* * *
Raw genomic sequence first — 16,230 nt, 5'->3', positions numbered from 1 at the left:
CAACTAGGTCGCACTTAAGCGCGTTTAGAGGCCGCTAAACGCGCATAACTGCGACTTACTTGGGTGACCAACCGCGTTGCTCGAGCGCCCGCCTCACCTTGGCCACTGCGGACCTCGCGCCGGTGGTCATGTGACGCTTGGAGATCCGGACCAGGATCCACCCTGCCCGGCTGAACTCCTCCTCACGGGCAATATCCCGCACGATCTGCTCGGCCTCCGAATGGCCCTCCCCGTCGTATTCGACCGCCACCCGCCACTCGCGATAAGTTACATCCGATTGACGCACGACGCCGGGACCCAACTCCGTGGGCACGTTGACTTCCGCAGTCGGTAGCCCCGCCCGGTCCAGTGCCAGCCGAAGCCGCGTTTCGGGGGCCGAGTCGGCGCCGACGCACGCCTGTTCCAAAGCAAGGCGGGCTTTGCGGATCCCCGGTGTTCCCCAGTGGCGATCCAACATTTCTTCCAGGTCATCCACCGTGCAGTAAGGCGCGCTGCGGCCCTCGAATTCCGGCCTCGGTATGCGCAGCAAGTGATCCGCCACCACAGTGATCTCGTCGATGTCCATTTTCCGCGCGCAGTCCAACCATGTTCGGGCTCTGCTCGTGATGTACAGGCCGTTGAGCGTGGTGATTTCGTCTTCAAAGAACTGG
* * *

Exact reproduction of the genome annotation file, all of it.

Raw genomic sequence first — 16,230 nt, 5'->3', positions numbered from 1 at the left:
CAACTAGGTCGCACTTAAGCGCGTTTAGAGGCCGCTAAACGCGCATAACTGCGACTTACTTGGGTGACCAACCGCGTTGCTCGAGCGCCCGCCTCACCTTGGCCACTGCGGACCTCGCGCCGGTGGTCATGTGACGCTTGGAGATCCGGACCAGGATCCACCCTGCCCGGCTGAACTCCTCCTCACGGGCAATATCCCGCACGATCTGCTCGGCCTCCGAATGGCCCTCCCCGTCGTATTCGACCGCCACCCGCCACTCGCGATAAGTTACATCCGATTGACGCACGACGCCGGGACCCAACTCCGTGGGCACGTTGACTTCCGCAGTCGGTAGCCCCGCCCGGTCCAGTGCCAGCCGAAGCCGCGTTTCGGGGGCCGAGTCGGCGCCGACGCACGCCTGTTCCAAAGCAAGGCGGGCTTTGCGGATCCCCGGTGTTCCCCAGTGGCGATCCAACATTTCTTCCAGGTCATCCACCGTGCAGTAAGGCGCGCTGCGGCCCTCGAATTCCGGCCTCGGTATGCGCAGCAAGTGATCCGCCACCACAGTGATCTCGTCGATGTCCATTTTCCGCGCGCAGTCCAACCATGTTCGGGCTCTGCTCGTGATGTACAGGCCGTTGAGCGTGGTGATTTCGTCTTCAAAGAACTGG